A Stiff Big Toe Is A Big Deal
The big toe joint anatomically known as the 1st metatarsophalangeal joint is the most common site of arthritis in the foot. The big toe joint is crucial when moving seeing as with every step taken the metatarsophalangeal (MTP) joint has to bend and if you develop a stiff big toe then normal walking can become both impacted and uncomfortable. The biomechanics of the big toe joint are such that every time you take a step the 1st MTP joint bends into extension,this allows the foot to roll forward and push off whilst wearing a huge amount of body weight when doing so. Injury or “excessive” use over time can cause changes at the MTP joint, resulting in overall big toe joint changes involving the bone, cartilage and surrounding soft tissues. Such changes can negatively effect the joint, where a painful and stiff big toe can have the subsequent flow on of negatively impacting an individuals overall activity levels and therefore as a result of something as simple as a stiff big toe an individuals general health can suffer. Without a normal functioning big toe it makes things very challenging with regard to balancing, walking, running, rising up on to the balls of the feet and can make even bending over tough.
Hallux rigidus is the medical name for a stiff big toe and can be the result of arthritis in the 1st MTP joint. When movement of the big toe is only more mildly limited (as may occur in the early stage of joint changes) it is referred to as hallux limitus. A stiff big toe usually develops in adults around the ages of 30-60 years old and at least in the early stages conservative measures and treatment taken can frequently make significant improvements in an individuals function and pain levels.
What Causes Hallux Rigidus?
Hallux limitus and ultimately the progressing into hallux rigidus may result from an injury to the toe, repetitive sporting endeavors, employment and/or lifestyle demands over an extended period of time as well as anatomical variations in the foot that may lead to an increase in stress on the joint accumulating over time. Similar to other load bearing joints in the body the ends of the bones in the big toe are covered with a hard wearing articular cartilage that aids in smooth joint movement. As mentioned above, gradual wear of time due to repetitive loading or resulting from acute injury the articular cartilage of the big toe joint can “break down” and osteoarthritis develops. Osteoarthritis of the big toe may result in the individual experiencing pain in their toe and as part of this degenerative process the articular cartilage changes and the development of bone spurs the joint space narrows and some of the associated soft tissues “tighten” reducing motion at the joint causing a stiff big toe.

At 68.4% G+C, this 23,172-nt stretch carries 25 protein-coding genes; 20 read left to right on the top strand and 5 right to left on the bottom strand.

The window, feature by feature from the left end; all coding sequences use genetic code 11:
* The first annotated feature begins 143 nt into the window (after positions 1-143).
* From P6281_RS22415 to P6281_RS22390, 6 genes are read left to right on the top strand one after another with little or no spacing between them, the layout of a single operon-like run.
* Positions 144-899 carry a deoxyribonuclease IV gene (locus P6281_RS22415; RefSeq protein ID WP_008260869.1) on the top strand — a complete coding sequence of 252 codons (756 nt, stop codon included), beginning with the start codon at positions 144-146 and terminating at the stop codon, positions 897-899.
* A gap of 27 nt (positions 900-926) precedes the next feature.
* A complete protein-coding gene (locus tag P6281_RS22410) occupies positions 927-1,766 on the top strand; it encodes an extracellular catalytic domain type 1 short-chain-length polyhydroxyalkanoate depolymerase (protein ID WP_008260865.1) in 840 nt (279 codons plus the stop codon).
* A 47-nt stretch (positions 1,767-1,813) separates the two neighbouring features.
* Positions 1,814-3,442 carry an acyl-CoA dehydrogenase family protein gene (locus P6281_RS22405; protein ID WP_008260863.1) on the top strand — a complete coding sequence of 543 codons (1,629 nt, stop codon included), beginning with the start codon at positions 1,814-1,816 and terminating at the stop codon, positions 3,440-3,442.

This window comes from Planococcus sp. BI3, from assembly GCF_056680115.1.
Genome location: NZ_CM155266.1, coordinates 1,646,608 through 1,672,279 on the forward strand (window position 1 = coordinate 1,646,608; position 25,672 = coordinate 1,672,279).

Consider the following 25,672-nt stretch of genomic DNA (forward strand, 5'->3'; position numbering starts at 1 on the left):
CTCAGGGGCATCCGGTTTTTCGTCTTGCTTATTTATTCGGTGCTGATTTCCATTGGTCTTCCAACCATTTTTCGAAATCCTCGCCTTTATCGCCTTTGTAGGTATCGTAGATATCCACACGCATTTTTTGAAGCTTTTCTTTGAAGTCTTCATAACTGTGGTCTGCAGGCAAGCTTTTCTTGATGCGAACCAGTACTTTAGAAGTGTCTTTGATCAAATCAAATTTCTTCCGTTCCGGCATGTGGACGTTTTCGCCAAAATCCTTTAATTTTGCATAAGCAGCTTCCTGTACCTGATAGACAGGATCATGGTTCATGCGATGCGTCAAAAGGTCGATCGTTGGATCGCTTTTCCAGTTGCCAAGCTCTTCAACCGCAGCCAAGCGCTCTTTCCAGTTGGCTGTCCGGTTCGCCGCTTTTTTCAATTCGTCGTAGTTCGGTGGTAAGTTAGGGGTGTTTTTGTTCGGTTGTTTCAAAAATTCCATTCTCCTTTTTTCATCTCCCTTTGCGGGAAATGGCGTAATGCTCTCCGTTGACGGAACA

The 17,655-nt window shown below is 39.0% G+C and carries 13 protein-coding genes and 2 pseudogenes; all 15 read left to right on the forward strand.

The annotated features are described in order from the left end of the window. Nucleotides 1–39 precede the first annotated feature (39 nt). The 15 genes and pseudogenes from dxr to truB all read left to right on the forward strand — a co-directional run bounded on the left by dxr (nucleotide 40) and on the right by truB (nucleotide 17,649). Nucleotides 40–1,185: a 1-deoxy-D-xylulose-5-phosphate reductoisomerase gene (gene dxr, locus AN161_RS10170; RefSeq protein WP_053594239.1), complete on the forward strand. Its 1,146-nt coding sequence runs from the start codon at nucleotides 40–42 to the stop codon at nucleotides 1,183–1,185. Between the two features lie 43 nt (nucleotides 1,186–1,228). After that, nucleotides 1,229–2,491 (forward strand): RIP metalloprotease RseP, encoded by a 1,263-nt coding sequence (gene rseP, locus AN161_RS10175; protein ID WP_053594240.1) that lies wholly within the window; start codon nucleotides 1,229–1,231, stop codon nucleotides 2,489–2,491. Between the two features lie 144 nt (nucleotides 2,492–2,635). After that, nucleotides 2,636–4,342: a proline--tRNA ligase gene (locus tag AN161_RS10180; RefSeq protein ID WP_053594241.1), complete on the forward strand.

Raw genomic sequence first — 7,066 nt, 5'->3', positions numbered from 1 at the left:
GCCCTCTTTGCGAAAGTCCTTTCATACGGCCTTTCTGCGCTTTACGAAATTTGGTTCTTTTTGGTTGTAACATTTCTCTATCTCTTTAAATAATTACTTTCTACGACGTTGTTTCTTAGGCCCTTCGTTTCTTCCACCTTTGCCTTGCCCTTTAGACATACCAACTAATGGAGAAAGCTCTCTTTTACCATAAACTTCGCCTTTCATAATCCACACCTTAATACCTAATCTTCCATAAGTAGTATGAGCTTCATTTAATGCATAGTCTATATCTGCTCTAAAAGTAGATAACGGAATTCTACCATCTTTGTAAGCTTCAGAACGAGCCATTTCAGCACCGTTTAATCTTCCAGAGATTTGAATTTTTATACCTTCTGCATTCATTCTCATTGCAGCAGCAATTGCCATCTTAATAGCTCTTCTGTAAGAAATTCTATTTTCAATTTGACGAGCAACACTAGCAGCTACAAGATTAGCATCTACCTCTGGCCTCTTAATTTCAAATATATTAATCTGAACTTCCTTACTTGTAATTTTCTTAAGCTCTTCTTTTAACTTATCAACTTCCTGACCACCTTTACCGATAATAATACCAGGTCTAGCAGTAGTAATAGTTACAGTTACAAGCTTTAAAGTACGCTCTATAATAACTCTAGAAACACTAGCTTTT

Certain sports, injuries and medical conditions have been implicated in causing a stiff big toe, some of these include:
- Ballet, ballet is a sport that requires repetitive use of positions such as demi-pointe which forces the first MTP joint to flex at a 90° angle. This posture may ultimately increase the risk of developing hallux limitus.
- “Turf toe” is an injury to the first MTP joint and is caused by the sudden bending back of the big toe an injury more common in sports like American football but occurs also in other football codes.
- A Stubbed toe, “banging” the big toe against something hard and “stubbing” the toe can have a greater impact than just bruising or cutting the tip of the big toe. The impact force can cause the MTP joint surfaces to “bash” against each other causing acute joint changes.
- A fractured toe again similar to a “stubbed toe” can potentially cause changes to the joint particularity if the fracture is intra-articular.
- Inflammatory conditions such as rheumatoid arthritis will sometimes target the big toe joint.
- A metabolic disorder such as gout is another condition that is renowned for targeting the big toe joint and can cause destruction to the articular cartilage with repeat episodes ultimately leading to hallux limitus and/or hallux rigidus.
Disclaimer: Sydney Physio Clinic provides this information as an educational service and is not intended to serve as medical advice. Anyone seeking specific advice or assistance on Got A Stiff Big Toe? It Could Be Stiff Hallux Rigidus should consult his or her general practitioner, physiotherapist, medical specialist, or otherwise appropriately skilled practitioner.